An Analysis Of B. Smith And Dan Gasby's Before I Forget

Superior Essays
It is estimated that as many as 5.1 million Americans may have Alzheimer 's. Alzheimer’s is a disease that virtually every old person prays that they will never be diagnosed with. Who wants a disease that slowly steals your brain? Love? Memory? Self esteem? But most importantly: independence. In B. Smith & Dan Gasby’s memoir Before I Forget, expresses the hardship of living with Alzheimer’s, but no matter what, Dan & B. need to have patience and hope. At the same time, Gasby believes that one day there will be a cure for Alzheimer’s, perhaps not in B.’s time but it will happen. By all means, B. & Dan need one gift: hope. Hope that everything will be adequate, hope that they will both remain strong through this heartbreaking disease. Gasby hopes …show more content…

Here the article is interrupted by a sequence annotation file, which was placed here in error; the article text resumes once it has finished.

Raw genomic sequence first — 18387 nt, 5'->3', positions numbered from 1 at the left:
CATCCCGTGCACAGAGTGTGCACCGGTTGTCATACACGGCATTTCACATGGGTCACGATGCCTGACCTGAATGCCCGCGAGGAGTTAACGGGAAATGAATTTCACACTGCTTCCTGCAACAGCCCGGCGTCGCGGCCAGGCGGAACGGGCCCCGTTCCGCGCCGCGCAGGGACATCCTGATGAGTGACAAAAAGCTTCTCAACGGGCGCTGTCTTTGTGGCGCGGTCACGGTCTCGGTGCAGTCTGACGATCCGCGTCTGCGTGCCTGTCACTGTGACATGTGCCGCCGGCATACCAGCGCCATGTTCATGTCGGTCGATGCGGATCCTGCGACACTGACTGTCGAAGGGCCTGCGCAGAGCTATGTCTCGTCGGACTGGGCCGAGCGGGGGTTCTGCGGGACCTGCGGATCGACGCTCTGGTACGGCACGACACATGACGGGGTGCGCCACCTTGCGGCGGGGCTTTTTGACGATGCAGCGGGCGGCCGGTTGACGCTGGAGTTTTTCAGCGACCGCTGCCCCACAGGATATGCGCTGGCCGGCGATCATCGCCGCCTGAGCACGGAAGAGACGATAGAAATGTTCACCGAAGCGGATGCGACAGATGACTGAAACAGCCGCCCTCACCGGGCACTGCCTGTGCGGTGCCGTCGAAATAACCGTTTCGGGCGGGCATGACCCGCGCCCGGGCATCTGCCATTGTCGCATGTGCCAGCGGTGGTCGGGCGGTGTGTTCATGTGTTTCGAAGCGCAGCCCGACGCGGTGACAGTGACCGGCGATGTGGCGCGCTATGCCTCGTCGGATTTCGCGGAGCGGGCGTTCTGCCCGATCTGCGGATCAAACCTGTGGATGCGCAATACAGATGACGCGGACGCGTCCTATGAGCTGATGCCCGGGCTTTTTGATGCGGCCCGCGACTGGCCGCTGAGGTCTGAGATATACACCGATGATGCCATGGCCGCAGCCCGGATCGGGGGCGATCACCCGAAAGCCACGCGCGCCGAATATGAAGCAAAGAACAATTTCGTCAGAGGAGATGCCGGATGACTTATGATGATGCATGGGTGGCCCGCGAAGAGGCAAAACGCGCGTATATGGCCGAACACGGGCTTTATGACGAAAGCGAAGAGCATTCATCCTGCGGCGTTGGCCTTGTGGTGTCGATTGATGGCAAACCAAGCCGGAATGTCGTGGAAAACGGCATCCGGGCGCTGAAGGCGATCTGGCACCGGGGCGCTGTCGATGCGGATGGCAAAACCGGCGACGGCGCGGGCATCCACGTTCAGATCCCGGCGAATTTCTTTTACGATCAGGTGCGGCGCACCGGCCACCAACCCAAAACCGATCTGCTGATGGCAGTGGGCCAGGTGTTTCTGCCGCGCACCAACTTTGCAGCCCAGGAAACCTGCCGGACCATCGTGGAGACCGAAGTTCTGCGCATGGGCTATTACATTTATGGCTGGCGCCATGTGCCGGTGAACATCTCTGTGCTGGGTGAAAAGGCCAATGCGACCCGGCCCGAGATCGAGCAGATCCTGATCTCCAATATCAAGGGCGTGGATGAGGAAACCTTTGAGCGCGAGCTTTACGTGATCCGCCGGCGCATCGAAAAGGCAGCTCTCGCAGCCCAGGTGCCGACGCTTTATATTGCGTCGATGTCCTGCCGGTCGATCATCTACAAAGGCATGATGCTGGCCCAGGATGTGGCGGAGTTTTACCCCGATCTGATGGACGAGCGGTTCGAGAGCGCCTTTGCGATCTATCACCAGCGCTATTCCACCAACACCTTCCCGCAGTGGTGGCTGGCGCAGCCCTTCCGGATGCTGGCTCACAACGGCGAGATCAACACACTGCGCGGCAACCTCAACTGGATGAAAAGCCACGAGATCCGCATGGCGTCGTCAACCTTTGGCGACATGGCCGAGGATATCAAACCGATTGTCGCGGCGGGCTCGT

Meanwhile, twenty-two years into Dan & B.’s marriage, B. is diagnosed with a disease called Alzheimer’s. Through all hardship Dan will always love and care for B. until the last day. Gasby implies that Alzheimer’s is one of the toughest diseases to have and be married too. Gasby explains deeply that since his wife, B., was diagnosed with Alzheimer’s, he feels their marriage is going turmoil, but he refuses to give up. “We had been together more than 20 years. We’d never experienced an explosion like that” (21). Here, Gasby emphasizes how the marriage feels like it is going to come to an end because of the difficulties of the Alzheimer’s, or to note: frustration and not knowing how to cope with the disease properly, because B. refuses to have a caregiver come in her house and help around. Gasby tries his hardest to have more patience and hope with his wife, while Alzheimer’s is a heartbreaking learning experience for the both of them. B. is slowly losing her memory, day by day. How would you feel having to deal with Alzheimer’s on your own, just you and your spouse? In addition, Gasby’s explains to readers with personification and allusions about B.’s memory: “B.’s short term memory was shot” (41). Its clear to many, that when a person has Alzheimer’s, he or she will eventually lose all their memory. Gasby implies that B.’s memory was shot; it is there, but it no longer feels like her memory is available with words. It is obvious that B.’s memory was not literally shot, but it almost feels like it because, in most cases, when one gets shot in the head, he or she dies. And to Gasby, he feels that B.’s memory dead. While, he also perceives dead with all the stress the disease has caused B. and Gasby, “instead I went out on the deck in the dead of the night and just listened to the water lapping the shore” (113). Gasby implies that he goes to the shore to relieve stress, and the

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